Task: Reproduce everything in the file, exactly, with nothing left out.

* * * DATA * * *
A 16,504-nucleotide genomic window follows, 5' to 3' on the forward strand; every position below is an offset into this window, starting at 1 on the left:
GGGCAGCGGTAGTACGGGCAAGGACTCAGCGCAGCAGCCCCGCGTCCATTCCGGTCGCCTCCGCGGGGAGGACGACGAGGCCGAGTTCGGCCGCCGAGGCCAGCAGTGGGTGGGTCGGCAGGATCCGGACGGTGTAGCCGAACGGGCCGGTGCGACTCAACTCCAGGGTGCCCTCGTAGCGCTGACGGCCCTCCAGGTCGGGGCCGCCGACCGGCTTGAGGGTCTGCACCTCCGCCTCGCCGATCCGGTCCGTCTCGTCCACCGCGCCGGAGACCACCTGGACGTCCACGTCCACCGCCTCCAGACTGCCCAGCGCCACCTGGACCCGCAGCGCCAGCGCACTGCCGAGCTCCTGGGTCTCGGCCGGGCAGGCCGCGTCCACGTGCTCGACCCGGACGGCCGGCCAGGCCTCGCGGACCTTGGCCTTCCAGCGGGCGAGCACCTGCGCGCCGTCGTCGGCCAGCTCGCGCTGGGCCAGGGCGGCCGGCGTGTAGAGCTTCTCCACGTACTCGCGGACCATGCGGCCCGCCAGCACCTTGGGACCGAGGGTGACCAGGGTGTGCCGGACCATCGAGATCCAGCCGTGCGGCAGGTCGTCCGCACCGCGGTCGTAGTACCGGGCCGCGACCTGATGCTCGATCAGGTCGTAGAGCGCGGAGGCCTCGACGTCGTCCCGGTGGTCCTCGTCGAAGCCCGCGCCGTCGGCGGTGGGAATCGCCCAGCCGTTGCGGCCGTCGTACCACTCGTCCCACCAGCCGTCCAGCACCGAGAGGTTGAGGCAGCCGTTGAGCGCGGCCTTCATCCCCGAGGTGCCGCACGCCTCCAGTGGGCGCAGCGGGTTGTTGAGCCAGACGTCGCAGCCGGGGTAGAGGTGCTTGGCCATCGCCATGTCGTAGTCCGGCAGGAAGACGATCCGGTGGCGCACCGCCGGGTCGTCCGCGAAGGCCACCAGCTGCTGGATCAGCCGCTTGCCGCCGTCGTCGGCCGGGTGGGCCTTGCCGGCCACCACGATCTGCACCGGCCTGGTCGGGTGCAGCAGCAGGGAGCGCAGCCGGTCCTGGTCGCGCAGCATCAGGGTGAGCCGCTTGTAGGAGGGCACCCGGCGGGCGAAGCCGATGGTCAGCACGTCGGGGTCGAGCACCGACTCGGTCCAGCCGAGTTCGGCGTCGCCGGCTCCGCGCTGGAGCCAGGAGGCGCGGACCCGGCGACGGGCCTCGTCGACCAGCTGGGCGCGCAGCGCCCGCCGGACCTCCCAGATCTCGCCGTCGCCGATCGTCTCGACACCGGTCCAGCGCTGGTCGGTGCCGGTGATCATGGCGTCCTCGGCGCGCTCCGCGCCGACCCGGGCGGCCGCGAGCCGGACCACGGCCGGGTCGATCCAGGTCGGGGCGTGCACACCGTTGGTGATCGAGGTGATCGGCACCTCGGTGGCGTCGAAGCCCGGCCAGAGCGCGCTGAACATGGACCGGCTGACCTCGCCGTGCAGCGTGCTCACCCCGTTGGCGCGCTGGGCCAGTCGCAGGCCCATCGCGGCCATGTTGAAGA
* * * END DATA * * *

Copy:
A 16,504-nucleotide genomic window follows, 5' to 3' on the forward strand; every position below is an offset into this window, starting at 1 on the left:
GGGCAGCGGTAGTACGGGCAAGGACTCAGCGCAGCAGCCCCGCGTCCATTCCGGTCGCCTCCGCGGGGAGGACGACGAGGCCGAGTTCGGCCGCCGAGGCCAGCAGTGGGTGGGTCGGCAGGATCCGGACGGTGTAGCCGAACGGGCCGGTGCGACTCAACTCCAGGGTGCCCTCGTAGCGCTGACGGCCCTCCAGGTCGGGGCCGCCGACCGGCTTGAGGGTCTGCACCTCCGCCTCGCCGATCCGGTCCGTCTCGTCCACCGCGCCGGAGACCACCTGGACGTCCACGTCCACCGCCTCCAGACTGCCCAGCGCCACCTGGACCCGCAGCGCCAGCGCACTGCCGAGCTCCTGGGTCTCGGCCGGGCAGGCCGCGTCCACGTGCTCGACCCGGACGGCCGGCCAGGCCTCGCGGACCTTGGCCTTCCAGCGGGCGAGCACCTGCGCGCCGTCGTCGGCCAGCTCGCGCTGGGCCAGGGCGGCCGGCGTGTAGAGCTTCTCCACGTACTCGCGGACCATGCGGCCCGCCAGCACCTTGGGACCGAGGGTGACCAGGGTGTGCCGGACCATCGAGATCCAGCCGTGCGGCAGGTCGTCCGCACCGCGGTCGTAGTACCGGGCCGCGACCTGATGCTCGATCAGGTCGTAGAGCGCGGAGGCCTCGACGTCGTCCCGGTGGTCCTCGTCGAAGCCCGCGCCGTCGGCGGTGGGAATCGCCCAGCCGTTGCGGCCGTCGTACCACTCGTCCCACCAGCCGTCCAGCACCGAGAGGTTGAGGCAGCCGTTGAGCGCGGCCTTCATCCCCGAGGTGCCGCACGCCTCCAGTGGGCGCAGCGGGTTGTTGAGCCAGACGTCGCAGCCGGGGTAGAGGTGCTTGGCCATCGCCATGTCGTAGTCCGGCAGGAAGACGATCCGGTGGCGCACCGCCGGGTCGTCCGCGAAGGCCACCAGCTGCTGGATCAGCCGCTTGCCGCCGTCGTCGGCCGGGTGGGCCTTGCCGGCCACCACGATCTGCACCGGCCTGGTCGGGTGCAGCAGCAGGGAGCGCAGCCGGTCCTGGTCGCGCAGCATCAGGGTGAGCCGCTTGTAGGAGGGCACCCGGCGGGCGAAGCCGATGGTCAGCACGTCGGGGTCGAGCACCGACTCGGTCCAGCCGAGTTCGGCGTCGCCGGCTCCGCGCTGGAGCCAGGAGGCGCGGACCCGGCGACGGGCCTCGTCGACCAGCTGGGCGCGCAGCGCCCGCCGGACCTCCCAGATCTCGCCGTCGCCGATCGTCTCGACACCGGTCCAGCGCTGGTCGGTGCCGGTGATCATGGCGTCCTCGGCGCGCTCCGCGCCGACCCGGGCGGCCGCGAGCCGGACCACGGCCGGGTCGATCCAGGTCGGGGCGTGCACACCGTTGGTGATCGAGGTGATCGGCACCTCGGTGGCGTCGAAGCCCGGCCAGAGCGCGCTGAACATGGACCGGCTGACCTCGCCGTGCAGCGTGCTCACCCCGTTGGCGCGCTGGGCCAGTCGCAGGCCCATCGCGGCCATGTTGAAGA